The Cloudultra 2 have become my go to long run shoe when I may be running on gravel or grass fields. I have found the Helion foam extremely comfortable when running on asphalt from home to trail. These could easily become a daily-trainer in which I do all my easy miles. I haven’t had the chance to run in the rain with them yet but I can imagine that due to the nylon upper and rubberised mesh absorption would be kept to a minimum. Meaning they wouldn’t put on much more unnecessary weight.


I agree with the Cloudultra’s road to trail versatility.While I find them comfortable enough on the roads, I don’t think I will be following Josh’s lead and using them for all easy tarmac miles. My dainty feet prefer a little more cushion. I can vouch for their grip in the wet. Whilst on holiday in Croatia, I managed to channel my inner Kofuzi and take them for runs along the seaside. Here I was lapped by the waves (which makes a good change from being lapped by other runners). The only issue I had with grip was taking faster corners on wet cobblestones. That being said, there aren’t many rubbers which adhere to that!

Missiongrip – How does it hold up?


When you turn the Cloudultra 2 and look at the outsole, you will instantly see that those lugs are not designed to dig deep in the mud. With a depth from 3.5mm they gave enough grip on most of my runs and the flex grooves just do what you would expect. I haven’t tested the Cloudultra 2 in rocky and hilly terrain yet so I can’t say how they react. After just a short test time of 31k the outsoles do not show any sights of wear. 


I heard the lugs of the Cloudultra 2 were wearing quickly at the heel. I will have to run more to see how the Missiongrip holds up. It also has to be said that wear on the outsoles always goes together with your foot strike. A heavier runner with a heel strike will use this part more than a lighter runner with a mid to forefoot strike.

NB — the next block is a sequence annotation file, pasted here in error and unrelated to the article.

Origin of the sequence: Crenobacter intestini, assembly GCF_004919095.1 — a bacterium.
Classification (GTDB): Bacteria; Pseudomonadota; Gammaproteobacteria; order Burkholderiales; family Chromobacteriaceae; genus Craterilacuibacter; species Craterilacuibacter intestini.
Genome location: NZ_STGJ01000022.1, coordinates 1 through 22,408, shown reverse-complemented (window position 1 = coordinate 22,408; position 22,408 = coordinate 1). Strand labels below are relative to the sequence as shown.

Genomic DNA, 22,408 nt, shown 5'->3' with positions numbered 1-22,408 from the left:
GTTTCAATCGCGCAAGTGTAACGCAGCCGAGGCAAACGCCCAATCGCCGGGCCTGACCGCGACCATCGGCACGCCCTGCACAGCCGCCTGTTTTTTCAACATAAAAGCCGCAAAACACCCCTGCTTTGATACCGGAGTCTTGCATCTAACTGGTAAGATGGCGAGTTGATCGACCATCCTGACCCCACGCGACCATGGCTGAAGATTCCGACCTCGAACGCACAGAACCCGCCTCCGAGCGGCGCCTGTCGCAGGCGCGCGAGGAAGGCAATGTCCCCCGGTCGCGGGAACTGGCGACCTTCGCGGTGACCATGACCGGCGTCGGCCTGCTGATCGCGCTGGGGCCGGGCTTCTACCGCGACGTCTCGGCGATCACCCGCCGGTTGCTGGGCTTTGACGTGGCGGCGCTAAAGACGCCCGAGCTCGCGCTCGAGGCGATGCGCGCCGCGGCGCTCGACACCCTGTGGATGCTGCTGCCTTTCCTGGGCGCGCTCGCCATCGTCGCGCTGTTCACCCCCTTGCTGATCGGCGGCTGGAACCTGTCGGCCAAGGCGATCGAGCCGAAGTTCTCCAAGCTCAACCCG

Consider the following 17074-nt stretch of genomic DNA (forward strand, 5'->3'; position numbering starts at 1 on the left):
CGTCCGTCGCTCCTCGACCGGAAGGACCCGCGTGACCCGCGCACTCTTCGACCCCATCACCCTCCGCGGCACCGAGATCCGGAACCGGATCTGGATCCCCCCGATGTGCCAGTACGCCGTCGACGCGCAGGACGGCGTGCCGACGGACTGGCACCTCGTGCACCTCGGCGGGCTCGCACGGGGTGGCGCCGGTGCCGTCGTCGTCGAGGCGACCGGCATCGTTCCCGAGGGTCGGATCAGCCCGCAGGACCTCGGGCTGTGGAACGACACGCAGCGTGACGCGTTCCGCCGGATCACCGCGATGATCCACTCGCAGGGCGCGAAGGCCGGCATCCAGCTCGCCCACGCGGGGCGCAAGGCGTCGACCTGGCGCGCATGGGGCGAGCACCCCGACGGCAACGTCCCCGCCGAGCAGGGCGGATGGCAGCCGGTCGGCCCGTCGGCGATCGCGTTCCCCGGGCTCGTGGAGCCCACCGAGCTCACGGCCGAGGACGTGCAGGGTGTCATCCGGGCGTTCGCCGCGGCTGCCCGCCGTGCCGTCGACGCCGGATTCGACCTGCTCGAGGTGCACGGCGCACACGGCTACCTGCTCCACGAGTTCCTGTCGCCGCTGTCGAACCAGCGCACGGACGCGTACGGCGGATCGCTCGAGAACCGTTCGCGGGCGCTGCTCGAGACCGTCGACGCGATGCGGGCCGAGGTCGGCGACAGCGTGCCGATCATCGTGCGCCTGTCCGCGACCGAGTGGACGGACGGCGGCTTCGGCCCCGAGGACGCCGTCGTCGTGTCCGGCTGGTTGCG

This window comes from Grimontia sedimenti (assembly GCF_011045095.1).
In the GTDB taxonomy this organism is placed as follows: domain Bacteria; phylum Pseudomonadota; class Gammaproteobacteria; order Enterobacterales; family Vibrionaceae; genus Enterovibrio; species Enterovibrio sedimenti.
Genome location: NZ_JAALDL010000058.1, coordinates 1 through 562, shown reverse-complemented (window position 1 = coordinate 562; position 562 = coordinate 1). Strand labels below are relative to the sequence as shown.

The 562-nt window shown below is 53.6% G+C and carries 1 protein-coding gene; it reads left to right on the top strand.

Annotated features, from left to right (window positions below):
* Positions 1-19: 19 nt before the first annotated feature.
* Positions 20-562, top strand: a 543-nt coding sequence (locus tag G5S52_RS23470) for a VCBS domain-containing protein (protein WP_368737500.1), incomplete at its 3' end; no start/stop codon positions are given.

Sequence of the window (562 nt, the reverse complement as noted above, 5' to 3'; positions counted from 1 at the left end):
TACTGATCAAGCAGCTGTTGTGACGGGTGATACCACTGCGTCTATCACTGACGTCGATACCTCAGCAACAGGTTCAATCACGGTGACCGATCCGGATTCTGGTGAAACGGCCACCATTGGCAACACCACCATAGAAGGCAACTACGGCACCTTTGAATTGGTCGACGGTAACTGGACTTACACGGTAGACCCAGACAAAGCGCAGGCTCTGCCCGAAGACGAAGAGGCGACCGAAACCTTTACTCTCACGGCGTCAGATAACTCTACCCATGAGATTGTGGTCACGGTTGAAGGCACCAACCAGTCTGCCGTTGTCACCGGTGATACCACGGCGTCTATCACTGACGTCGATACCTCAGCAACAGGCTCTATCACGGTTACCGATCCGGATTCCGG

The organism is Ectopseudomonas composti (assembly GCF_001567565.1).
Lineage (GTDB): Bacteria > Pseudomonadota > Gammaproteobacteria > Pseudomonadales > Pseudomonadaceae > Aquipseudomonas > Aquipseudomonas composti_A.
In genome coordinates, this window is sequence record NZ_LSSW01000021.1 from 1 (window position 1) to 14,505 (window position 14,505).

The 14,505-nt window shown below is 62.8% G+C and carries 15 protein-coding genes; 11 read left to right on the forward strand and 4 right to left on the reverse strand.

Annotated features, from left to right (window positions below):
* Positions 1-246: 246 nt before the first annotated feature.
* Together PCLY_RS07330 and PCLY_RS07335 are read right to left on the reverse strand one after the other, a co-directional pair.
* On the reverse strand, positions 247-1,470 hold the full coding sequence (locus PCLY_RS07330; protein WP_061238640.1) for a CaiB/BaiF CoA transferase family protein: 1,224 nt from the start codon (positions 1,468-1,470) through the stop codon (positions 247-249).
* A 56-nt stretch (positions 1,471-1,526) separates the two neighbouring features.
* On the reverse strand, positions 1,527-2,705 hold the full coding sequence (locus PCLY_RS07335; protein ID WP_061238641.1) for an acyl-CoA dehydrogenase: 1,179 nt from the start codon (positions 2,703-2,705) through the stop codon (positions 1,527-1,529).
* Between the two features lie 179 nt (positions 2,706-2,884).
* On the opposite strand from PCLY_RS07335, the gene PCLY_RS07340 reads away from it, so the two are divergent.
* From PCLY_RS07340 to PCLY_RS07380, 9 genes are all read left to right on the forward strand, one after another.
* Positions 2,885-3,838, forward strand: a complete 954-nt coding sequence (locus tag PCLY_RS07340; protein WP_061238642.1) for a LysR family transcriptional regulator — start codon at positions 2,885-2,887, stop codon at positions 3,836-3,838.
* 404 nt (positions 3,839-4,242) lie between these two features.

Having run just over 50km in them now, I was surprised to see that there was already some signs of wear on the lugs. Perhaps this was due to the abnormally high amount of running on roads I have done in these shoes so far. Otherwise, I have been extremely pleased with the performance of Missiongrip. It offers great traction in muddy sections along with slippery grass and gravel sections. These shoes have taken everything I’ve thrown at them and make me want to run through more.


Missiongrip has held me firm on all terrains I have thrown at it. I have noticed no wear so far although most of my running in the Cloudultra 2 has been on soft surfaces. As far as the heel goes, those who have seen our Instagram reels will know, I don’t really use that part.

Cloudultra 2 Outsole
Cloudultra 2 Conclusion

How will we use the Cloudultra 2?


On have surprised me again. Even though I find the fit and lockdown of the Cloudultra 2 not the best for my foot shape, I like running in them. I would not take the Cloudultra 2 for hill sessions because my foot doesn’t get that precise lockdown.


The Cloudultra 2 are a good choice if you want a go to trail shoe. If you have a wider foot and you are searching for a trail shoe for longer, easier runs then give it a go.


These are sure to become a key pair of shoes in my rotation and I look forward to taking them on many more long runs. Because of the relaxed fit and neutral running support of the shoes, they will go into “my long runs and easy pace” category. I have even found them a really comfortable walking shoe. However, I wouldn’t use these shoes at anything other than a relaxed pace due to the fit. I think my feet would slide around in the shoes a little too much. Therefore, I wouldn’t have the desired lockdown in the shoes when picking up the pace.


If you are looking for a do-it-all shoe and are curious about running some trail segments in your runs. Then this is the shoe for you! I would even recommend this shoe to someone looking for a winter daily trainer if the road surfaces you are running on are quite rough.


I agree with Silke and Josh above. I have enjoyed the Cloudultra 2 more than I thought I would when I took it out of the box. It has become a reliable, easy pace trail shoe for mixed terrain. I would like to see a more improved lockdown for a version 3 as this would make the shoe an all round better package with more versatility.

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Josh corporate picture


20 years old

178cm (5′ 10″) – 65kg (143lbs)

Mid/Forefoot striker – Stride runner



49 years old

167cm (5’4″) – 55kg (121lbs)

Midfoot strike 




45 years old

173cm (5’8″) – 66kg (145lbs)

Mid/Forefoot striker – (Very) high cadence runner